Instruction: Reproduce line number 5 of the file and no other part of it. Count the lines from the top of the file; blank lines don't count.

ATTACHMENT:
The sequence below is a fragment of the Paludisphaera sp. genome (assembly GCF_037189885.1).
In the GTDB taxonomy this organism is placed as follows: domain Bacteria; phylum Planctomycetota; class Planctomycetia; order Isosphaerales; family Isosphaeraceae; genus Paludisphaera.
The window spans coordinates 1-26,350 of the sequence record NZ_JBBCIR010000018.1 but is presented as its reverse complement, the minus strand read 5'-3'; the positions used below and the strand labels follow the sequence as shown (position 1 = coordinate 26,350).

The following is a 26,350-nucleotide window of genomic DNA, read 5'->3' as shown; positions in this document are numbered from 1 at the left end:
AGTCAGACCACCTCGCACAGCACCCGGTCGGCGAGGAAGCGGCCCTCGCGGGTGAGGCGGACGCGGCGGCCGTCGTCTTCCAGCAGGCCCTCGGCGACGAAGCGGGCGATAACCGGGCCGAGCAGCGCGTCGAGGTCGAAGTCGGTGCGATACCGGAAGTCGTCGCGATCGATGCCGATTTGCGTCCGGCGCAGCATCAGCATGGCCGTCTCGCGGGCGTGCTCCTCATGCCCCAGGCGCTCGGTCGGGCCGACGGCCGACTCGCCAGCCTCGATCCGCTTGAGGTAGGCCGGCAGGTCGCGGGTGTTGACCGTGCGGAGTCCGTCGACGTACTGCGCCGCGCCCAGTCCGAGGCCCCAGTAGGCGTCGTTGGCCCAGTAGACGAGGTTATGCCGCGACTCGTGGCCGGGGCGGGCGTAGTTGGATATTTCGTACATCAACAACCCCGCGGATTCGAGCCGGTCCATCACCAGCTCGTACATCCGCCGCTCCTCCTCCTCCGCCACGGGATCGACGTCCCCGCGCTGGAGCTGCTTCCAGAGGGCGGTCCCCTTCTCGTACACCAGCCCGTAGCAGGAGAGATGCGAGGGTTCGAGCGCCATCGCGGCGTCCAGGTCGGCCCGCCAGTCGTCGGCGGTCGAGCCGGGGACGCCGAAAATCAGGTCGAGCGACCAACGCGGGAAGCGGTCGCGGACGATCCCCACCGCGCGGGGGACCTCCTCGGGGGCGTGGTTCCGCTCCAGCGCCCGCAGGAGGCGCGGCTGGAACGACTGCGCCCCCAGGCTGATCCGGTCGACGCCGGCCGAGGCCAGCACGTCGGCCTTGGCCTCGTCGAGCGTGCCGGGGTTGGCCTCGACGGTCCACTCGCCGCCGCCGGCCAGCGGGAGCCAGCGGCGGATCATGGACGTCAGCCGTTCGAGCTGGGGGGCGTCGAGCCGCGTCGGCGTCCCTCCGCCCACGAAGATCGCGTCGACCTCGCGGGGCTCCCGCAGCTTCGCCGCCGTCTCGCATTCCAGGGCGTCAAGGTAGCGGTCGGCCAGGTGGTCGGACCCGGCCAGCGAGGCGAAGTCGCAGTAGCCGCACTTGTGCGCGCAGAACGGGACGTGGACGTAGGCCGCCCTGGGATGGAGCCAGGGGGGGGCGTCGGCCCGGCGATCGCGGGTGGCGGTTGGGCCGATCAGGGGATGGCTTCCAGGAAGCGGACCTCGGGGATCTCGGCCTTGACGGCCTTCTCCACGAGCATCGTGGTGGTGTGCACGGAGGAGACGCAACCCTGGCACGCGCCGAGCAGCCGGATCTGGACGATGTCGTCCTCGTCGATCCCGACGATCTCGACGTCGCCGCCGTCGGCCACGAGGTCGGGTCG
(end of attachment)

AGTCAGACCACCTCGCACAGCACCCGGTCGGCGAGGAAGCGGCCCTCGCGGGTGAGGCGGACGCGGCGGCCGTCGTCTTCCAGCAGGCCCTCGGCGACGAAGCGGGCGATAACCGGGCCGAGCAGCGCGTCGAGGTCGAAGTCGGTGCGATACCGGAAGTCGTCGCGATCGATGCCGATTTGCGTCCGGCGCAGCATCAGCATGGCCGTCTCGCGGGCGTGCTCCTCATGCCCCAGGCGCTCGGTCGGGCCGACGGCCGACTCGCCAGCCTCGATCCGCTTGAGGTAGGCCGGCAGGTCGCGGGTGTTGACCGTGCGGAGTCCGTCGACGTACTGCGCCGCGCCCAGTCCGAGGCCCCAGTAGGCGTCGTTGGCCCAGTAGACGAGGTTATGCCGCGACTCGTGGCCGGGGCGGGCGTAGTTGGATATTTCGTACATCAACAACCCCGCGGATTCGAGCCGGTCCATCACCAGCTCGTACATCCGCCGCTCCTCCTCCTCCGCCACGGGATCGACGTCCCCGCGCTGGAGCTGCTTCCAGAGGGCGGTCCCCTTCTCGTACACCAGCCCGTAGCAGGAGAGATGCGAGGGTTCGAGCGCCATCGCGGCGTCCAGGTCGGCCCGCCAGTCGTCGGCGGTCGAGCCGGGGACGCCGAAAATCAGGTCGAGCGACCAACGCGGGAAGCGGTCGCGGACGATCCCCACCGCGCGGGGGACCTCCTCGGGGGCGTGGTTCCGCTCCAGCGCCCGCAGGAGGCGCGGCTGGAACGACTGCGCCCCCAGGCTGATCCGGTCGACGCCGGCCGAGGCCAGCACGTCGGCCTTGGCCTCGTCGAGCGTGCCGGGGTTGGCCTCGACGGTCCACTCGCCGCCGCCGGCCAGCGGGAGCCAGCGGCGGATCATGGACGTCAGCCGTTCGAGCTGGGGGGCGTCGAGCCGCGTCGGCGTCCCTCCGCCCACGAAGATCGCGTCGACCTCGCGGGGCTCCCGCAGCTTCGCCGCCGTCTCGCATTCCAGGGCGTCAAGGTAGCGGTCGGCCAGGTGGTCGGACCCGGCCAGCGAGGCGAAGTCGCAGTAGCCGCACTTGTGCGCGCAGAACGGGACGTGGACGTAGGCCGCCCTGGGATGGAGCCAGGGGGGGGCGTCGGCCCGGCGATCGCGGGTGGCGGTTGGGCCGATCAGGGGATGGCTTCCAGGAAGCGGACCTCGGGGATCTCGGCCTTGACGGCCTTCTCCACGAGCATCGTGGTGGTGTGCACGGAGGAGACGCAACCCTGGCACGCGCCGAGCAGCCGGATCTGGACGATGTCGTCCTCGTCGATCCCGACGATCTCGACGTCGCCGCCGTCGGCCACGAGGTCGGGTCG